Ah, sagina subulata!  How I love moss!  Nothing feels better on the palm of the hand or sole of the foot than cool moss on a hot day.

My favorite thing to do with moss is plant it in mounds in interesting containers, the larger the better.  Got a cracked fountain base or birdath?  Don't toss it!  Nothing is prettier than filling it with a soft mound of deep green or chartreuse moss.

Mushroom in moss Photo courtesy of Chadschuler on Flickr

Simple stone or concrete pots filled with moss are also an enchanting accent to an Asian style garden.

Moss in stone planters  Photo courtesy of lara68 on Flickr


One slightly shady (morning sun is ok) spot in your garden or patio.

One shallow, wide container with drainage (its easy to drill a hole in a birdbath or fountain base)

One flat of Scotch or Irish moss

Three or four small aeonium or echeveria (2-3 inch container size)

(As you can see, the texture contrast between moss and succulents is fantastic!)

62340427_3f478c63a6 Photo courtesy of Jason Abbott, all rights reserved. 

One large bag of potting soil

One handful of balanced time release fertilizer (Multicote is good.)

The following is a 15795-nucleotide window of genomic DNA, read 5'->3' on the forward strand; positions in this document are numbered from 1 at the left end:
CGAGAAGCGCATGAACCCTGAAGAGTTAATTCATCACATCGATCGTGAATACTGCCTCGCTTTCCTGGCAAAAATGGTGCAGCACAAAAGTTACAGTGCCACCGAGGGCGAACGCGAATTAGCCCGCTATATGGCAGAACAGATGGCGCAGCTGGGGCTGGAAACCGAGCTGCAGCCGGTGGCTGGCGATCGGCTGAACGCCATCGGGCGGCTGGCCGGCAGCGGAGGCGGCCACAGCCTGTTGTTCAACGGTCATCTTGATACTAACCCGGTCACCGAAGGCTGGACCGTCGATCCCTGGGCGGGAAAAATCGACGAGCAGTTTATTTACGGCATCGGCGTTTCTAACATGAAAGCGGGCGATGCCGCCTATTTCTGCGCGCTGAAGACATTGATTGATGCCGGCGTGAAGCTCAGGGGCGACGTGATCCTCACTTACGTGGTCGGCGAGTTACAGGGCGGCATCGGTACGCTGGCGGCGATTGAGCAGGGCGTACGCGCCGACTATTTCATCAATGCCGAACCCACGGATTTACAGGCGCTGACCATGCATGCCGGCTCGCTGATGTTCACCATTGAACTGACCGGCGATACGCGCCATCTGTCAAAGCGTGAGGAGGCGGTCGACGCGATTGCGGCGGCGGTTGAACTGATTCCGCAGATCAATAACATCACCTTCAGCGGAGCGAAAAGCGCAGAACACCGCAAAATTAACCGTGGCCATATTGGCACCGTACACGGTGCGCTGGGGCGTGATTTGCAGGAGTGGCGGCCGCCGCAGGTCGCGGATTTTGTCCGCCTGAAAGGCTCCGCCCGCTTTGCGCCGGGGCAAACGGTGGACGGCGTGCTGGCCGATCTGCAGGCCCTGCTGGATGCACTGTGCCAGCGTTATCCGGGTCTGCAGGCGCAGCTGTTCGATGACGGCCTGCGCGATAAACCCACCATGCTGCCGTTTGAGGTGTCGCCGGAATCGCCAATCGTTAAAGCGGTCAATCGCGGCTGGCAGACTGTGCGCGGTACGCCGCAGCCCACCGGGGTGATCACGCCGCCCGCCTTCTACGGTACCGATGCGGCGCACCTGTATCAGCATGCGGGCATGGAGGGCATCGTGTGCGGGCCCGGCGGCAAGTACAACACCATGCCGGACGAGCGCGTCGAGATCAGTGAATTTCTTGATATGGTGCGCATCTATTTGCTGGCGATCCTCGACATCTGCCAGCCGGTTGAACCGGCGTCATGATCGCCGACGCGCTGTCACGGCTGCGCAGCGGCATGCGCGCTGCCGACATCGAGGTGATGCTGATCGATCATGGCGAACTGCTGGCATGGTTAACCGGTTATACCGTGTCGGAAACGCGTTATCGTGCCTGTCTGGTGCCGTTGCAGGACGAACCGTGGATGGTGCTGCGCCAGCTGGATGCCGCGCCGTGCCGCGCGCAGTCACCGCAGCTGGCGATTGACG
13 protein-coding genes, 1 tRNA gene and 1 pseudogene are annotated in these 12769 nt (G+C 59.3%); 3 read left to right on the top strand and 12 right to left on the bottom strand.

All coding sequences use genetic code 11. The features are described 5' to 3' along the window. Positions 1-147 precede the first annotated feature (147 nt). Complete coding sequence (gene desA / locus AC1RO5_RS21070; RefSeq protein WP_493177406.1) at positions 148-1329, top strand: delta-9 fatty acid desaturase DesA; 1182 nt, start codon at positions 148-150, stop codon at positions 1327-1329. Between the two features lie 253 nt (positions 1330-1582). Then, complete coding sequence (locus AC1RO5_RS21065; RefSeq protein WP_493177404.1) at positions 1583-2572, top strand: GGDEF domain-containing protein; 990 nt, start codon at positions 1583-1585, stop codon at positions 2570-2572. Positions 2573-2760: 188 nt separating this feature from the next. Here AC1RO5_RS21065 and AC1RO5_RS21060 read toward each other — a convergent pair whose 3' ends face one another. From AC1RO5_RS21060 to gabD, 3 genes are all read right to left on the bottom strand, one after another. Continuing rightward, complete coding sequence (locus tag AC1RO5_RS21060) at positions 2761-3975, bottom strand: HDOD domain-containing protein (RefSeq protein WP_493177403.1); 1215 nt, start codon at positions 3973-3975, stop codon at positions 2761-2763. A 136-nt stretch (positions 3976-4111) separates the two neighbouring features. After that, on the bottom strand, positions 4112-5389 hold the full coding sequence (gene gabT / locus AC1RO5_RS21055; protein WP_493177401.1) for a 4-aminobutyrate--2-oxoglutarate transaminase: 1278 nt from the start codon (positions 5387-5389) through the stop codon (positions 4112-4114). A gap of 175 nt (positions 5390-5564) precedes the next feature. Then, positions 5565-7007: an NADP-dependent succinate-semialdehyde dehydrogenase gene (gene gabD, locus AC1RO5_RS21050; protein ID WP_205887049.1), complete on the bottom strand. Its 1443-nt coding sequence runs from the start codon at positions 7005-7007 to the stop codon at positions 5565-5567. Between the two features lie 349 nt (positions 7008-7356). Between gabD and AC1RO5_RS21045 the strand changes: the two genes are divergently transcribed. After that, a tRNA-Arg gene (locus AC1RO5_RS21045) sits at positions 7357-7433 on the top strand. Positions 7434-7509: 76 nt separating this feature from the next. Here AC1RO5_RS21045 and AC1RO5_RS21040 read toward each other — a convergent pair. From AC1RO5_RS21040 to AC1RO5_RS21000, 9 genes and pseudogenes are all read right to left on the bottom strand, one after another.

Fill the container with the potting soil.  Mix in the fertilizer.

Mound the potting soil so that its crest is four inches above the base of the container.  Pat down soil firmly.

Cut squares of the moss from the flat and press into the mound of soil until the entire mound is covered, except for a circle at the top of the mound.

Plant the little succulents in the circle on top.

Mist or lightly sprinkle the mound until it is wet through. Regular misting is best although you can get away with just watering it a few times a week if its in shade during the hot periods of the day.

For those of you who can't resist accessorizing your planters, ceramic mushrooms are particularly cute in moss. Maybe a tiny fairy.  But please, no gnomes.

Moss in birdbath